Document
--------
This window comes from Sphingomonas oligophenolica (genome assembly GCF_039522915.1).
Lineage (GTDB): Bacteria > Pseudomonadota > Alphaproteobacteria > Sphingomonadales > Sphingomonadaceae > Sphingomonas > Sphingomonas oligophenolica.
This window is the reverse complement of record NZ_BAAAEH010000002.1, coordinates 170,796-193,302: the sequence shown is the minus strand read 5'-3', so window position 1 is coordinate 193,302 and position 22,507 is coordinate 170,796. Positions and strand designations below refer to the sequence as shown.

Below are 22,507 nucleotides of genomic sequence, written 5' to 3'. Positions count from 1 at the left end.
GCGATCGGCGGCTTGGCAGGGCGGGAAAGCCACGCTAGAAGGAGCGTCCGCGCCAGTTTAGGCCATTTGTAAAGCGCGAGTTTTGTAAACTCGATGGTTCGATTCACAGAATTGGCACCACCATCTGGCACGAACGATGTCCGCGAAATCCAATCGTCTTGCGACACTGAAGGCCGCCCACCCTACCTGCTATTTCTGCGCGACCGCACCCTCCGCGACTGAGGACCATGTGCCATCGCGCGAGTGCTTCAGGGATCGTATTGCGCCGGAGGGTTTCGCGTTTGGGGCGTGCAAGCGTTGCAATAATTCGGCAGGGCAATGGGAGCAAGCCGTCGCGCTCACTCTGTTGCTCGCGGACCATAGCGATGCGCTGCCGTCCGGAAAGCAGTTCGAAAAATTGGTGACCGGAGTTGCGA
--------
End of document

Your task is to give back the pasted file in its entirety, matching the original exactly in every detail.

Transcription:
This window comes from Sphingomonas oligophenolica (genome assembly GCF_039522915.1).
Lineage (GTDB): Bacteria > Pseudomonadota > Alphaproteobacteria > Sphingomonadales > Sphingomonadaceae > Sphingomonas > Sphingomonas oligophenolica.
This window is the reverse complement of record NZ_BAAAEH010000002.1, coordinates 170,796-193,302: the sequence shown is the minus strand read 5'-3', so window position 1 is coordinate 193,302 and position 22,507 is coordinate 170,796. Positions and strand designations below refer to the sequence as shown.

Below are 22,507 nucleotides of genomic sequence, written 5' to 3'. Positions count from 1 at the left end.
GCGATCGGCGGCTTGGCAGGGCGGGAAAGCCACGCTAGAAGGAGCGTCCGCGCCAGTTTAGGCCATTTGTAAAGCGCGAGTTTTGTAAACTCGATGGTTCGATTCACAGAATTGGCACCACCATCTGGCACGAACGATGTCCGCGAAATCCAATCGTCTTGCGACACTGAAGGCCGCCCACCCTACCTGCTATTTCTGCGCGACCGCACCCTCCGCGACTGAGGACCATGTGCCATCGCGCGAGTGCTTCAGGGATCGTATTGCGCCGGAGGGTTTCGCGTTTGGGGCGTGCAAGCGTTGCAATAATTCGGCAGGGCAATGGGAGCAAGCCGTCGCGCTCACTCTGTTGCTCGCGGACCATAGCGATGCGCTGCCGTCCGGAAAGCAGTTCGAAAAATTGGTGACCGGAGTTGCGA